Legal English blogs/Blogs zur englischen Rechtssprache

I’ve mentioned weblogs on legal English before, I think, and I’ve certainly mentioned Jeremy Day’s blog on English for Specific Purposes, Specific English. But I haven’t yet put them on my blogroll, although I think they must be highly relevant here.

Here is a link to the legal English entries on Jeremy’s blog. The latest one, My first and worst legal English lesson, is a great description of what can go wrong when you present yourself as more expert than you are – certainly a risk not only for non-lawyers teaching legal English, but for lawyers too. If you’re helping lawyers to improve their English, you don’t have to be the source of legal knowledge, but the facilitator.

The entry earlier than that, Legal English blogs, is a whole year old and gives links to other blogs on legal English (including Transblawg!).

And here’s another one: English for Law, by CKL, with many suggestions for teaching materials sources.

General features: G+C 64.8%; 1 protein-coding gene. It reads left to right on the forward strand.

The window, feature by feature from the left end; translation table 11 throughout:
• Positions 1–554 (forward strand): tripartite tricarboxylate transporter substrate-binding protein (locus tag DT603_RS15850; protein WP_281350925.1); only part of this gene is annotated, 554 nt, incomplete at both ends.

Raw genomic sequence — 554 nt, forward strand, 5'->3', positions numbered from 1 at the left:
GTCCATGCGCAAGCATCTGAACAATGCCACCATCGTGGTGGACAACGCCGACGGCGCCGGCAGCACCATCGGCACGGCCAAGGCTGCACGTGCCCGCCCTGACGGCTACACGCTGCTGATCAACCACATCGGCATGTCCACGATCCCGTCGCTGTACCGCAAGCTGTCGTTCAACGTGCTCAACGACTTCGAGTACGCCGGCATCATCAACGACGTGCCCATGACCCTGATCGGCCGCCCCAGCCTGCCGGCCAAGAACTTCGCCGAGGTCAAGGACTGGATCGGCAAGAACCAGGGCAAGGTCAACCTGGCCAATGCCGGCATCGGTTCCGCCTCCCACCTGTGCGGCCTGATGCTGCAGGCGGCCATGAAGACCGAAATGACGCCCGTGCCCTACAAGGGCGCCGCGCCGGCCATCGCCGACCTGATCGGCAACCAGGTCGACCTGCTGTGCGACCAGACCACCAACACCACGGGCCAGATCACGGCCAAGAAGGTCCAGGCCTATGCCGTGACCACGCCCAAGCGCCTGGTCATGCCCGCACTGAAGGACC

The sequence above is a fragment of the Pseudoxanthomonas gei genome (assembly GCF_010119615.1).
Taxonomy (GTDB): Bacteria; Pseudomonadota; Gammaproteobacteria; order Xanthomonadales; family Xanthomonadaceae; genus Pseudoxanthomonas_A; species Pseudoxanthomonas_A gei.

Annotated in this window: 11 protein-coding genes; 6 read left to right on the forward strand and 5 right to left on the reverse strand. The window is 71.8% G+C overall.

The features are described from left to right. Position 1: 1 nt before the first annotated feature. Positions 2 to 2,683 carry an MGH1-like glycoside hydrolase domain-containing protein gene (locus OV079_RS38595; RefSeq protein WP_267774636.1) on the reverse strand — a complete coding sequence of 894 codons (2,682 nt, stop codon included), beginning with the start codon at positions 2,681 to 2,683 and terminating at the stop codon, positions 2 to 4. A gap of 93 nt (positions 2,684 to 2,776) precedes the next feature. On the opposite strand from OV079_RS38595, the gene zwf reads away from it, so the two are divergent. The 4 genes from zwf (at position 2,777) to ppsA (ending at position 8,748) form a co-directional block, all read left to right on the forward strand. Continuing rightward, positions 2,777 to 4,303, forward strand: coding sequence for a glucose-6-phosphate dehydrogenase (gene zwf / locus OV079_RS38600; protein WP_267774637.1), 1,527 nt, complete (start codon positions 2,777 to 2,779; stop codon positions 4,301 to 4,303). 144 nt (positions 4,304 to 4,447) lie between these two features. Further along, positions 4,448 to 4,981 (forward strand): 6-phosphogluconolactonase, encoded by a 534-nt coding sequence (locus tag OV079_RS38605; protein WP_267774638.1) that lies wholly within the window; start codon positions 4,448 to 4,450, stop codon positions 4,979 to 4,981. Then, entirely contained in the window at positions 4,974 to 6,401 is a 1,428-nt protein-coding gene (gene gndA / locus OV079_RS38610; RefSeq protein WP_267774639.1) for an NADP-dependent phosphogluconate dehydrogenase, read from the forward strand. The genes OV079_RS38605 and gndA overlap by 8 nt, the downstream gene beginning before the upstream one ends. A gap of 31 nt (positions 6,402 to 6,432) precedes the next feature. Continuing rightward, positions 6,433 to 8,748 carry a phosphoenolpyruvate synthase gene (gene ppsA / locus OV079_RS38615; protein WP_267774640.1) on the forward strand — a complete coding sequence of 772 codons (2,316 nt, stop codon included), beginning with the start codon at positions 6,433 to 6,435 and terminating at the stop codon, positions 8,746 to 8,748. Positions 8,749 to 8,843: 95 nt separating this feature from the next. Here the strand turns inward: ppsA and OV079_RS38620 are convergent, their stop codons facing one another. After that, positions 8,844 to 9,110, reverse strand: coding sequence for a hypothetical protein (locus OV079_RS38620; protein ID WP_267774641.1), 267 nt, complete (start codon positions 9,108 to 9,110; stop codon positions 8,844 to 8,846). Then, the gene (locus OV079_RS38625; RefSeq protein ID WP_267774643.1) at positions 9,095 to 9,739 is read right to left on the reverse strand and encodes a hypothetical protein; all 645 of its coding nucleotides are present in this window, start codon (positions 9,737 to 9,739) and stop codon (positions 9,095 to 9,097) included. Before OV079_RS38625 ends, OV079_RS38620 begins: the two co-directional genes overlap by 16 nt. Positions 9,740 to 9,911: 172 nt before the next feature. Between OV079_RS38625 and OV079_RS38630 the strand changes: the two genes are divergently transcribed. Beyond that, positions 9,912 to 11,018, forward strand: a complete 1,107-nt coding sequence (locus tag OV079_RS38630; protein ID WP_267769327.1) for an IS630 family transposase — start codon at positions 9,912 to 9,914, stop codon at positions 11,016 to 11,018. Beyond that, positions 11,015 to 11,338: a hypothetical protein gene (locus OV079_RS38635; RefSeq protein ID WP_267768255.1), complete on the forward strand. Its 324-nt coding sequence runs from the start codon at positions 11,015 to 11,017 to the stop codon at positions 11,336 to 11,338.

Excellent Practicle Guide, 18 Dec 2009
By …
This review is from: The Pocket Book of Proofreading: A Guide to Freelance Proofreading and Copy-editing (Paperback)
I am studying proofreading and copy-editing via a correspondence course, which is fine, but I was searching for additional help and practicle exercises without having to pay a fortune. I found it in this neat, concise and easy to read book. The writers style is very positive and even some of the more complex areas are handled with ease. The exercises included are worth the price alone. If you are thinking about becoming a proofreader,already studying through a course and/or just want some information about the whole subject look no further. I looked at many alternatives and eventually chose this after reading the reviews. I hope you do the same. If like me you live outside of the UK try for this book, in the English books section, it’s cheaper because the price is already in euros.